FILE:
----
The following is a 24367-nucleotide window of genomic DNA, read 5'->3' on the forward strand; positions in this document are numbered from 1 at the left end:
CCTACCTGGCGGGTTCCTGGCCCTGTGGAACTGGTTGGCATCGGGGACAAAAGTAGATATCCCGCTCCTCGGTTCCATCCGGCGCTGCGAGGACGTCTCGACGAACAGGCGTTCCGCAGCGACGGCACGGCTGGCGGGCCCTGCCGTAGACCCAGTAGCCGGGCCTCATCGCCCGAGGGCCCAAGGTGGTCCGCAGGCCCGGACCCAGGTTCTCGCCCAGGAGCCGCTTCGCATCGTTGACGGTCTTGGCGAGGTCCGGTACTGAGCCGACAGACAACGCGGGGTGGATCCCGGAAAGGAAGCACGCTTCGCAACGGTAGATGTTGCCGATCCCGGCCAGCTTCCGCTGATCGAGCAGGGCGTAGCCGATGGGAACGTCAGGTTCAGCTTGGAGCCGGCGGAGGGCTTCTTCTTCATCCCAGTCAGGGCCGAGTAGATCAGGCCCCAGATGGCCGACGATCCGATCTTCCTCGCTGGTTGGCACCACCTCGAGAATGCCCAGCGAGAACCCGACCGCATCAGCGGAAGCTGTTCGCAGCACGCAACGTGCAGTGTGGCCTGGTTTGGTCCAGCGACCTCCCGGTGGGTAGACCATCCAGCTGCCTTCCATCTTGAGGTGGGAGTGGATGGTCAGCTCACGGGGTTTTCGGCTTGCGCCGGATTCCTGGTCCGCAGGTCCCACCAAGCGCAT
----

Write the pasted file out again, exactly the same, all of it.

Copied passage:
The following is a 24367-nucleotide window of genomic DNA, read 5'->3' on the forward strand; positions in this document are numbered from 1 at the left end:
CCTACCTGGCGGGTTCCTGGCCCTGTGGAACTGGTTGGCATCGGGGACAAAAGTAGATATCCCGCTCCTCGGTTCCATCCGGCGCTGCGAGGACGTCTCGACGAACAGGCGTTCCGCAGCGACGGCACGGCTGGCGGGCCCTGCCGTAGACCCAGTAGCCGGGCCTCATCGCCCGAGGGCCCAAGGTGGTCCGCAGGCCCGGACCCAGGTTCTCGCCCAGGAGCCGCTTCGCATCGTTGACGGTCTTGGCGAGGTCCGGTACTGAGCCGACAGACAACGCGGGGTGGATCCCGGAAAGGAAGCACGCTTCGCAACGGTAGATGTTGCCGATCCCGGCCAGCTTCCGCTGATCGAGCAGGGCGTAGCCGATGGGAACGTCAGGTTCAGCTTGGAGCCGGCGGAGGGCTTCTTCTTCATCCCAGTCAGGGCCGAGTAGATCAGGCCCCAGATGGCCGACGATCCGATCTTCCTCGCTGGTTGGCACCACCTCGAGAATGCCCAGCGAGAACCCGACCGCATCAGCGGAAGCTGTTCGCAGCACGCAACGTGCAGTGTGGCCTGGTTTGGTCCAGCGACCTCCCGGTGGGTAGACCATCCAGCTGCCTTCCATCTTGAGGTGGGAGTGGATGGTCAGCTCACGGGGTTTTCGGCTTGCGCCGGATTCCTGGTCCGCAGGTCCCACCAAGCGCAT